Preprint Article Version 1 This version is not peer-reviewed

Family Functioning, Emotional Intelligence and Values: Analysis of the Relationship with Aggressive Behavior in Adolescents

Version 1 : Received: 22 December 2018 / Approved: 24 December 2018 / Online: 24 December 2018 (05:19:54 CET)

A peer-reviewed article of this Preprint also exists.

Pérez-Fuentes, M.C.; Molero Jurado, M.M.; Barragán Martín, A.B.; Gázquez Linares, J.J. Family Functioning, Emotional Intelligence, and Values: Analysis of the Relationship with Aggressive Behavior in Adolescents. Int. J. Environ. Res. Public Health 2019, 16, 478. Pérez-Fuentes, M.C.; Molero Jurado, M.M.; Barragán Martín, A.B.; Gázquez Linares, J.J. Family Functioning, Emotional Intelligence, and Values: Analysis of the Relationship with Aggressive Behavior in Adolescents. Int. J. Environ. Res. Public Health 2019, 16, 478.

Journal reference: Int. J. Environ. Res. Public Health 2019, 16, 478
DOI: 10.3390/ijerph16030478

Abstract

Aggressive behavior in adolescence is influenced by a diversity of individual, family and social variables. The purpose of this study was to analyze the relationship between family functioning, emotional intelligence and values for development of different types of aggression, as well as to establish profiles according to the predictor variables of aggression. To do this, a sample of 317 high school students aged 13 to 18 were administered the Peer Conflict Scale, the Family Functionality Scale, the Brief Emotional Intelligence Inventory for Senior Citizens and the Values for Adolescent Development Scales. The study showed that stress management, positive adolescent development and family functioning predominated in nonaggressive subjects with higher scores than aggressors. There was also a negative relationship between the different types of aggression and emotional intelligence, positive values and family functioning. In addition, two different profiles were found. The first had low scores on all the variables, while the second profile had higher scores on all the variables except family functioning which was higher.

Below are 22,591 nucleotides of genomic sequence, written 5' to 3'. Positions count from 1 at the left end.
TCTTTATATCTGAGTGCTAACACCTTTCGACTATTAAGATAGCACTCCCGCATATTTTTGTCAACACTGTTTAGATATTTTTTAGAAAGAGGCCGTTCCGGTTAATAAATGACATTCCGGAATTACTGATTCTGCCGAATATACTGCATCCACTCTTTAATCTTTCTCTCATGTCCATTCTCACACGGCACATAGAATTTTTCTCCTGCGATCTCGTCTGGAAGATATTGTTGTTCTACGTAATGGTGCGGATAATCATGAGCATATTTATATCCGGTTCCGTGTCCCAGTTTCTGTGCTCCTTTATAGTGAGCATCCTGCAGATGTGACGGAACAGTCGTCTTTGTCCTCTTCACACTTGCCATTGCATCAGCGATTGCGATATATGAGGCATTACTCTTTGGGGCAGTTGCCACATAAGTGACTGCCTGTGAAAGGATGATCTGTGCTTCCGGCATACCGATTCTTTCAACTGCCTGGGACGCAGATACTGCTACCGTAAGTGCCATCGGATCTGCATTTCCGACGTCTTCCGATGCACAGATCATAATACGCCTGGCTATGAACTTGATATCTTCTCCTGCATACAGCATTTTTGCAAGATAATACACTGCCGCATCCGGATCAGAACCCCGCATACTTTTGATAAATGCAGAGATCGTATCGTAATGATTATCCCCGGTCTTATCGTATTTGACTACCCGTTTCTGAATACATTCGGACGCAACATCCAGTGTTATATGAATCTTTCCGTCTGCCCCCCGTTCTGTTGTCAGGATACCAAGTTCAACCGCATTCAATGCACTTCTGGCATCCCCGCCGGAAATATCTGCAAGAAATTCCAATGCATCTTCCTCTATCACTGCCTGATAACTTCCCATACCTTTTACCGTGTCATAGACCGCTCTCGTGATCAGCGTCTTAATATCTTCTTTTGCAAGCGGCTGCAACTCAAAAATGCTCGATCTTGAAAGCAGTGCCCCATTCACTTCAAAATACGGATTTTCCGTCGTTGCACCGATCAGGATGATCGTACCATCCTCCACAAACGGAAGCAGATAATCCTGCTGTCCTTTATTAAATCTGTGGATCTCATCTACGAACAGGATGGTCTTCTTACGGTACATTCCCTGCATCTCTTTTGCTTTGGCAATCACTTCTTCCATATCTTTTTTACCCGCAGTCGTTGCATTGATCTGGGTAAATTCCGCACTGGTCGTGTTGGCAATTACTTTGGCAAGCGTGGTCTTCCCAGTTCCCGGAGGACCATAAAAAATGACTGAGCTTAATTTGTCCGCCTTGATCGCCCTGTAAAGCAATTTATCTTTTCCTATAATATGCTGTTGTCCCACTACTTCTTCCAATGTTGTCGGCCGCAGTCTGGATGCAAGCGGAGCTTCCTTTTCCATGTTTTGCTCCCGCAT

Subject Areas

family functioning; aggressive behavior; emotional intelligence; adolescent values

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